By Velda Addison, Hart Energy

Results from a recently released survey reveal that initiatives aimed at increasing the number of female workers in the oil and gas industry are not working.

The Global Workforce Survey, conducted by and Air Energi, showed that 47% of the employees and 40% of the hiring managers who participated in the survey believe the gender gap is still an issue. Considering the majority—63% of employees and 71% of hiring managers—agree that addressing the issue would widen the talent pool means there is still a chance that this situation can be improved.

“Our findings show the masculine image and perception of the industry pervades in every region, and this is a crucial barrier in the minds of many women,” Air Energi CEO Duncan Gregson said in a news release about the survey. “By addressing this, along with improving the scope and measurement of internal company initiatives, it is possible that we will start [to] see a shift in the number of women coming into oil and gas at all levels of seniority. In short, someone in every company needs to be accountable for these initiatives and have the authority to adapt them if they need to.”

Some companies have tried to increase the number of women through recruitment quotas, while others have also worked to encourage girls to study science, technology, engineering and mathematics (STEM) in hopes that they will pick a career in oil and gas.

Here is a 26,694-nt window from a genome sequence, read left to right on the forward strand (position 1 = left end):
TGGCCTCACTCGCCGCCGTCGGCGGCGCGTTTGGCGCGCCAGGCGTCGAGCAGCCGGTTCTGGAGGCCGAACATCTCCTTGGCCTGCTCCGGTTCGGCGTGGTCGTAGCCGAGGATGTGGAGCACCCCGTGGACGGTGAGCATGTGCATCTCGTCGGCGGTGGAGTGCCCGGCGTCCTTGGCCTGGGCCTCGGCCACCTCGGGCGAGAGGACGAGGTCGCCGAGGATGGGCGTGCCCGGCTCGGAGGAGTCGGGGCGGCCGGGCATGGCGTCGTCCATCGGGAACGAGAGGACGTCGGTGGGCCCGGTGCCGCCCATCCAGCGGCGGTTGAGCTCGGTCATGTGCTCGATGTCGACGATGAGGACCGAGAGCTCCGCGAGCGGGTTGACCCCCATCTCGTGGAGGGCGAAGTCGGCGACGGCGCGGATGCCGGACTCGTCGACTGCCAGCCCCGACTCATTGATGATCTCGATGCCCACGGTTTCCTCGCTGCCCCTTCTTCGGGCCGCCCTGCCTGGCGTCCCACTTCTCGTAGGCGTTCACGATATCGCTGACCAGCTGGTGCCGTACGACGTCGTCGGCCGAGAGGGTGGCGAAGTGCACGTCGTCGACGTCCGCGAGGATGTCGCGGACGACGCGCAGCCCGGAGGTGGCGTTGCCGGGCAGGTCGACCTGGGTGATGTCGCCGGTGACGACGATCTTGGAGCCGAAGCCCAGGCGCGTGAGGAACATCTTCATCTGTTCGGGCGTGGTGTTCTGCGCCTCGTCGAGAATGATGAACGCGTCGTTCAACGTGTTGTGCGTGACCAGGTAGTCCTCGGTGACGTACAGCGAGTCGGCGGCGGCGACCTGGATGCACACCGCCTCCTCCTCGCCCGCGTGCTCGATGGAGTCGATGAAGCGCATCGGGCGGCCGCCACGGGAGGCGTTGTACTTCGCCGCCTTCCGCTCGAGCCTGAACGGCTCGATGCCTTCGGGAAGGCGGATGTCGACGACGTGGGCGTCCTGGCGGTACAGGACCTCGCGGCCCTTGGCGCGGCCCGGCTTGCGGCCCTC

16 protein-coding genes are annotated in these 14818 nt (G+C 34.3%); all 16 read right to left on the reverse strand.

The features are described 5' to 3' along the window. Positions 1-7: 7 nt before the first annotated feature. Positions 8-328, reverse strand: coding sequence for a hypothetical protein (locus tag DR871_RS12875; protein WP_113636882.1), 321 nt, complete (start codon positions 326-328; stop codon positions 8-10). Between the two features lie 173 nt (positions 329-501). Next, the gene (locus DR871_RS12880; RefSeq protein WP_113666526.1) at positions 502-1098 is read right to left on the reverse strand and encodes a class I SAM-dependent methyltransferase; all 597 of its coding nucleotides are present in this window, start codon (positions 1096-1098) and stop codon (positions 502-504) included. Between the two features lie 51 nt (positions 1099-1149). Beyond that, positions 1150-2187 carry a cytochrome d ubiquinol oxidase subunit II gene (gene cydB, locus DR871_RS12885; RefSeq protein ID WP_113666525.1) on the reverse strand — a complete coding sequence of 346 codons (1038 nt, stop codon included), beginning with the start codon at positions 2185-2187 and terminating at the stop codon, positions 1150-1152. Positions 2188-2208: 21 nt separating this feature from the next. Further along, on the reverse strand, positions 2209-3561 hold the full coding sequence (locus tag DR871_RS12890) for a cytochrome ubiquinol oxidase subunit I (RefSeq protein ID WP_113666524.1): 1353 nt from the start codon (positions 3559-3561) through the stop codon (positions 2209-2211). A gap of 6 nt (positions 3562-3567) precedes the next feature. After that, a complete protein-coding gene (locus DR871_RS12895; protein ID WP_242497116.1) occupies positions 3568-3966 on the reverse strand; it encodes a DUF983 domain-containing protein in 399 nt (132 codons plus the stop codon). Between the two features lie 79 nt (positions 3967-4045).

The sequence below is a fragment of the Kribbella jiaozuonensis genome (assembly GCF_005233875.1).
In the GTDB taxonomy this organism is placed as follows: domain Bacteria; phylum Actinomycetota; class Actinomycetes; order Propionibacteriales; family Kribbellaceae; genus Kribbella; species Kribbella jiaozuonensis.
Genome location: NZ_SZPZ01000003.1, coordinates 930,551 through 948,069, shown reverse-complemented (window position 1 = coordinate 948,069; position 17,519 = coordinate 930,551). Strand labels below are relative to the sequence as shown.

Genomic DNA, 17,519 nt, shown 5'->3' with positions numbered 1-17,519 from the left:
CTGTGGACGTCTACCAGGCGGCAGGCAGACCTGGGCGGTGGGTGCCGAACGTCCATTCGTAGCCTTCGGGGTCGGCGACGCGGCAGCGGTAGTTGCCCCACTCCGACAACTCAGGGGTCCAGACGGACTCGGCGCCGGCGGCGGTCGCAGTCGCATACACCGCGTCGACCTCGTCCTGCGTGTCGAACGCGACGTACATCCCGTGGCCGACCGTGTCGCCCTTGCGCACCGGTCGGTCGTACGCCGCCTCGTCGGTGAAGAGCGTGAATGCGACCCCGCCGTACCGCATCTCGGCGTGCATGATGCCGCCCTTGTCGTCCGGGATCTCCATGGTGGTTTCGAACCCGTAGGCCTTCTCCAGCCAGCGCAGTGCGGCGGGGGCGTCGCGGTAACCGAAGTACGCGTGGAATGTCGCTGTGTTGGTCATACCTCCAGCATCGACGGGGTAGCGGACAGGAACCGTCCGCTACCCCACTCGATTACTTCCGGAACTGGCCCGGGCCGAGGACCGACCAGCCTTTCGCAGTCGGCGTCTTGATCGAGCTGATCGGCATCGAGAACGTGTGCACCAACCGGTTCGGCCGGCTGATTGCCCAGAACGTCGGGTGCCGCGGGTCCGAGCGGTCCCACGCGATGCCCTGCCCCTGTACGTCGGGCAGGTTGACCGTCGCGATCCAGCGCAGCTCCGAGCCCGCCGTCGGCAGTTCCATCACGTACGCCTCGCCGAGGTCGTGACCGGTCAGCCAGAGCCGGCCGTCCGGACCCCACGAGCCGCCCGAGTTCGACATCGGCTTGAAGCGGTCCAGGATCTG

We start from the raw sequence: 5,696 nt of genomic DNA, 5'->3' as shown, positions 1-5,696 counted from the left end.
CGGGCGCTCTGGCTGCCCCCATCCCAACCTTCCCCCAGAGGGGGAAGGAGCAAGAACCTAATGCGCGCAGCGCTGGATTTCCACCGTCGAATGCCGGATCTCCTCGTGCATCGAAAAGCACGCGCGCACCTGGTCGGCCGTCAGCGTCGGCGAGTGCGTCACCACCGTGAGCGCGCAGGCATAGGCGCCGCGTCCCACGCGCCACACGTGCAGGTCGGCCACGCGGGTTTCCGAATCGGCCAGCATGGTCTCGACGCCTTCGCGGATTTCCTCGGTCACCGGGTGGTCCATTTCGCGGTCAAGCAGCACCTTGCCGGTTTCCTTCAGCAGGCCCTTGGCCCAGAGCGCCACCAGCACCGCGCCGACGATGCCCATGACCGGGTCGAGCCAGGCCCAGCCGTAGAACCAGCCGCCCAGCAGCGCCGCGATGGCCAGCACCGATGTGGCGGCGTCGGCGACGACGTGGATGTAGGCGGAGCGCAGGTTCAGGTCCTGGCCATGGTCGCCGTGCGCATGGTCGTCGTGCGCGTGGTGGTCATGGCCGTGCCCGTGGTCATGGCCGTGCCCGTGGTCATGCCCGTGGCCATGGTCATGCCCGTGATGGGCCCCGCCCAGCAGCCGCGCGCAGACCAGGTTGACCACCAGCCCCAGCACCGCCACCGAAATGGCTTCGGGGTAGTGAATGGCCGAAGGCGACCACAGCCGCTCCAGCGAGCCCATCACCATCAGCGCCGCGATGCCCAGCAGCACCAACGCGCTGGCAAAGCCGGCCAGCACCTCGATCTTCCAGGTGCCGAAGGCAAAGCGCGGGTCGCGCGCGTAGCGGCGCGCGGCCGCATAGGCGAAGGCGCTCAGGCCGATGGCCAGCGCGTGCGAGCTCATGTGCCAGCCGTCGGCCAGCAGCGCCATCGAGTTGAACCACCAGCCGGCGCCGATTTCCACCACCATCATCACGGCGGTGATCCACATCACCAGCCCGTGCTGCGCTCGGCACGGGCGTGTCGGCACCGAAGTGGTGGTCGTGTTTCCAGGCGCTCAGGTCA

But let’s face it: Some women are simply not interested in working in the oil and gas sector. The reasons vary. Some may be deterred by the physical working environment for certain aspects of the business. Others may be turned off by the very male-dominated environment some companies are trying to balance by pursuing gender initiatives. Yet, others may be more interested in banking, education, public service, health care, pharmaceutical, governmental or retail sectors.

The same can be said of some men.

The industry should step up recruitment efforts on all fronts—women, men, black, white, brown, etc.—as older workers retire. Finding skilled workers remains a challenge. This comes as the industry in general continues to face a perception issue, especially among young people, in some areas.

So widening the overall talent pool should be the goal.

“The survey also looked into overall hiring activity and salary expectations around the world. 46% of hiring managers thought recruitment levels for permanent staff will remain steady, and 48% thought recruitment of contract personnel would remain the same throughout the second part of 2014 compared to the first six months,” the release said. “The findings reflect a more cautious industry overall, with fewer hiring managers (38%) expecting salary rates to continue to increase compared to 58% in the workforce survey conducted in the first half of 2014.”

The release stated that more than 4,300 employees and hiring managers working in the oil and gas industry participated in the survey “that looked at the issues surrounding the lack of women taking on key roles in the sector.”

It’s interesting to note that 88% of the survey’s employee respondents were male, and 68% of the hiring managers were male.

Contact the author, Velda Addison, at